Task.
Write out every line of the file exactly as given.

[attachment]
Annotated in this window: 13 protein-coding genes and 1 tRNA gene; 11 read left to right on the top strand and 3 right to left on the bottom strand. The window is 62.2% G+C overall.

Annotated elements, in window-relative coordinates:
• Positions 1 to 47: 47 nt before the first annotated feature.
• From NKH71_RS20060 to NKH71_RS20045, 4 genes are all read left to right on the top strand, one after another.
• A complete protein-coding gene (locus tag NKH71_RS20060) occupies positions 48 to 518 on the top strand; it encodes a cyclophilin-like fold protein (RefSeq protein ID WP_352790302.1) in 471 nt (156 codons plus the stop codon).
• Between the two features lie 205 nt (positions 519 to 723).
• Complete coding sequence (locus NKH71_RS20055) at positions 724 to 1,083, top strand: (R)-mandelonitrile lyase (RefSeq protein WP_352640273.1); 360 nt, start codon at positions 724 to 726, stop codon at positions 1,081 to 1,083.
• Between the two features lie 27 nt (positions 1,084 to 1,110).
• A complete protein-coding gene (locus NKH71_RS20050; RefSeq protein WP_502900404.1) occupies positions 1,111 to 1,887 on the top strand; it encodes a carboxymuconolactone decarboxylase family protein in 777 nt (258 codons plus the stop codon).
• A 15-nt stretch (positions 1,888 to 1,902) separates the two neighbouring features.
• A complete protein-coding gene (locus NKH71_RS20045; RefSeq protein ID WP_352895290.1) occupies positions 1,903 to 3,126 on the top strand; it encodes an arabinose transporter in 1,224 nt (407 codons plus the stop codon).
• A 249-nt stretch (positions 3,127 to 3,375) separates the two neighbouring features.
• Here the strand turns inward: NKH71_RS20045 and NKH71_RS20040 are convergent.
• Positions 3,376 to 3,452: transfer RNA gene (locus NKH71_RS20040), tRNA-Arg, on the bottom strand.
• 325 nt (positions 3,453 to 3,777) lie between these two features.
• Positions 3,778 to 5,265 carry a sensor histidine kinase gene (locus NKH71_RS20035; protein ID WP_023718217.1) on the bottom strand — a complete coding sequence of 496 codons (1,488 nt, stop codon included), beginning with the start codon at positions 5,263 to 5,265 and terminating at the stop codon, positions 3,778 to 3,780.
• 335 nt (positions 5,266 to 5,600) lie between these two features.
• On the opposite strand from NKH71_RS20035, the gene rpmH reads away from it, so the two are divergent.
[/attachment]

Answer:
Annotated in this window: 13 protein-coding genes and 1 tRNA gene; 11 read left to right on the top strand and 3 right to left on the bottom strand. The window is 62.2% G+C overall.

Annotated elements, in window-relative coordinates:
• Positions 1 to 47: 47 nt before the first annotated feature.
• From NKH71_RS20060 to NKH71_RS20045, 4 genes are all read left to right on the top strand, one after another.
• A complete protein-coding gene (locus tag NKH71_RS20060) occupies positions 48 to 518 on the top strand; it encodes a cyclophilin-like fold protein (RefSeq protein ID WP_352790302.1) in 471 nt (156 codons plus the stop codon).
• Between the two features lie 205 nt (positions 519 to 723).
• Complete coding sequence (locus NKH71_RS20055) at positions 724 to 1,083, top strand: (R)-mandelonitrile lyase (RefSeq protein WP_352640273.1); 360 nt, start codon at positions 724 to 726, stop codon at positions 1,081 to 1,083.
• Between the two features lie 27 nt (positions 1,084 to 1,110).
• A complete protein-coding gene (locus NKH71_RS20050; RefSeq protein WP_502900404.1) occupies positions 1,111 to 1,887 on the top strand; it encodes a carboxymuconolactone decarboxylase family protein in 777 nt (258 codons plus the stop codon).
• A 15-nt stretch (positions 1,888 to 1,902) separates the two neighbouring features.
• A complete protein-coding gene (locus NKH71_RS20045; RefSeq protein ID WP_352895290.1) occupies positions 1,903 to 3,126 on the top strand; it encodes an arabinose transporter in 1,224 nt (407 codons plus the stop codon).
• A 249-nt stretch (positions 3,127 to 3,375) separates the two neighbouring features.
• Here the strand turns inward: NKH71_RS20045 and NKH71_RS20040 are convergent.
• Positions 3,376 to 3,452: transfer RNA gene (locus NKH71_RS20040), tRNA-Arg, on the bottom strand.
• 325 nt (positions 3,453 to 3,777) lie between these two features.
• Positions 3,778 to 5,265 carry a sensor histidine kinase gene (locus NKH71_RS20035; protein ID WP_023718217.1) on the bottom strand — a complete coding sequence of 496 codons (1,488 nt, stop codon included), beginning with the start codon at positions 5,263 to 5,265 and terminating at the stop codon, positions 3,778 to 3,780.
• 335 nt (positions 5,266 to 5,600) lie between these two features.
• On the opposite strand from NKH71_RS20035, the gene rpmH reads away from it, so the two are divergent.